Friday, April 28, 2017

Removing a Heljan AC railcar body


John asks: I need to get access to my Heljan O Gauge AC Cars Railbus chassis to service the electrical pickups that failed at a recent Show. Any thoughts?

I had to go away and look this one up. It didn't get mentioned in the August 2015 issue of BRM when I covered detailing the model and quite frankly, I'd forgotten.

Fortunately, Howard mentioned disassembly in his review a couple of months earlier.

First, remove the handrails either side of the door. I don't think they are glued in place. Put them somewhere safe as they are easy to lose.



Then slide something under the door. Inside there is a clip and if you pull both doors out slightly, they should release the top half of the body. Of course, this weighs a ton so a couple of slivers of plastic sheet stuffed behind each door might be a good idea unless you have 3 hands.

After that, you in uncharted territory for me. I guess there will be much work with small screwdrivers to take the chassis apart. Good luck!

Thursday, April 27, 2017

Bridges, shunters, baseboard builders and a photo shoot in BRM

May's BRM has been a busy one for me. A quick run down of my bits'n'pieces:


I've taken Heljan's 1361 tank and added a bit of personality to the RTR model. There are a few modifications, number plates, coal, pipes and quite a lot of new paint and dirt.  


In 7mm scale, how about a signal box? This kit from Polak isn't quick to build, but it goes together well, the result looks good and it is pretty sizeable. If you can glue a plastic kit together, this laser-cut model won't cause you too much of a problem.

 Rather faster, think an hour from opening the bag to finishing painting, is this laser-cut MDF bow girder bridge from ScaleModelScenery. Loads of bridge and so quick and easy to assemble.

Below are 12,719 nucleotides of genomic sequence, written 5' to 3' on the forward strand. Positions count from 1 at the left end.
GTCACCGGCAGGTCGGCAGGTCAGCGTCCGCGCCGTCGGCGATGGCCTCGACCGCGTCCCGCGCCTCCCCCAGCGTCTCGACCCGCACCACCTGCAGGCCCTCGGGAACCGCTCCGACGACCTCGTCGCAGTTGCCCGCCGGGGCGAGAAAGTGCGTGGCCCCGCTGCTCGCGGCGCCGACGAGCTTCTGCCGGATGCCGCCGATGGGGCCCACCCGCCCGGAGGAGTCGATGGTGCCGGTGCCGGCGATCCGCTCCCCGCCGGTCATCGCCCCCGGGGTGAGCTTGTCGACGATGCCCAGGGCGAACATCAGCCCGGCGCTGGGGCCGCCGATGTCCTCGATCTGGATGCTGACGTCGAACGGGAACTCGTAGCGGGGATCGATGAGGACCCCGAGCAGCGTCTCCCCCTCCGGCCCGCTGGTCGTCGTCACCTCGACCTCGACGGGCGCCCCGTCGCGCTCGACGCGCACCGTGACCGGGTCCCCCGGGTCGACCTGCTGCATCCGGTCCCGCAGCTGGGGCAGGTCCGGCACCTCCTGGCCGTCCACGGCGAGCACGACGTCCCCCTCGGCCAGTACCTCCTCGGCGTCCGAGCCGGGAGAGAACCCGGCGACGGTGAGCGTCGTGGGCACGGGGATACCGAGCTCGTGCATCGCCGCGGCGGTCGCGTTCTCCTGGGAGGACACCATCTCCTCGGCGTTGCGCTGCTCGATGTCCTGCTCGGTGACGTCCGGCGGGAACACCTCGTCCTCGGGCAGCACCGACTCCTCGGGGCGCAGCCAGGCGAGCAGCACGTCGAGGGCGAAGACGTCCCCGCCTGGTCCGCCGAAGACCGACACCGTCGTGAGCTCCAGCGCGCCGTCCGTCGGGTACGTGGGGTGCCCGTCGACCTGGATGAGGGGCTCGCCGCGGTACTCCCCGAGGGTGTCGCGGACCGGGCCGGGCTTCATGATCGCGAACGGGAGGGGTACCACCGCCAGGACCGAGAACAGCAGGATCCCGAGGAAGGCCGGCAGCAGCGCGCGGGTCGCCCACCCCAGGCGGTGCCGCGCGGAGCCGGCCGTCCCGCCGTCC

I had to brave a trip around part of the M25 to visit Modula Layouts in Billericay to collect some bespoke baseboards for a future project. No laser cutting here, just proper craftsmanship and some really useful ideas. As I say in the article, I meet at least two couples a year who would benefit from the services of someone able to give then a leg up towards building a layout.


My first layout photo shoot, the O9 model "Buttermere Mining Company" was carried out at the Small & Delightful show a few months ago. 7mm scale running on 9mm track is an unusual combination, but Bill Flude has made a lovely job of it. I'd really like to have a go myself... 

On the DVD, I'm demonstraiting hill-making skills with polystyrene. Having spent hours talking about this at various shows, it seemed sensible to put this on the disk so people can replay them at will. 
 

I'm also talking to Steve Purves from Bachmann about thier new 009 models as we watch the first Baldwin tank circle Owen's Bridge. 

And if all this isn't enough, here's Andy York and I standing on a level crossing talking about the contents:




Wednesday, April 26, 2017

Warehouse Wednesday: Terrys factory

Terrys Factory

As I sat eating my cake (morning) or tiramsu (afternoon, how decedant is that in Yorkshire), the view out of the racecourse window was of the old Terrys chcolate factory. 

Sadly no longer making choccy products (the future wasn't Orange. Sorry) as it was the first few years of the model railway exhibitions tenure at the site, the building stood vacant for a while and has now been converted into apartments. 


Looking at the balconies, I wondered how easy they would be to add to a Metcalfe warehouse building?

Tuesday, April 25, 2017

Wooden seats


If it's O gauge, wooden bits can be made of close-grained wood. In this case I've used (I think) basswood, or as we call it, lime.

At 1mm thick, it's easy to work with a sharp knife, being careful when cutting across the grain. A light sand and the bits are ready to superglue in place. The only tricky one was the backs for the middle seats. After much faffing, I glued one end in place and then pushed the other where it should be (the wood fits between the poles) before the glue fully set and still had a little flexibility. 

The lengths of balsa signify that the wooden bogie's guage has been reduced to 21mm for the 3ft track that I don't own. I've a few ideas about this but they can wait for a bit.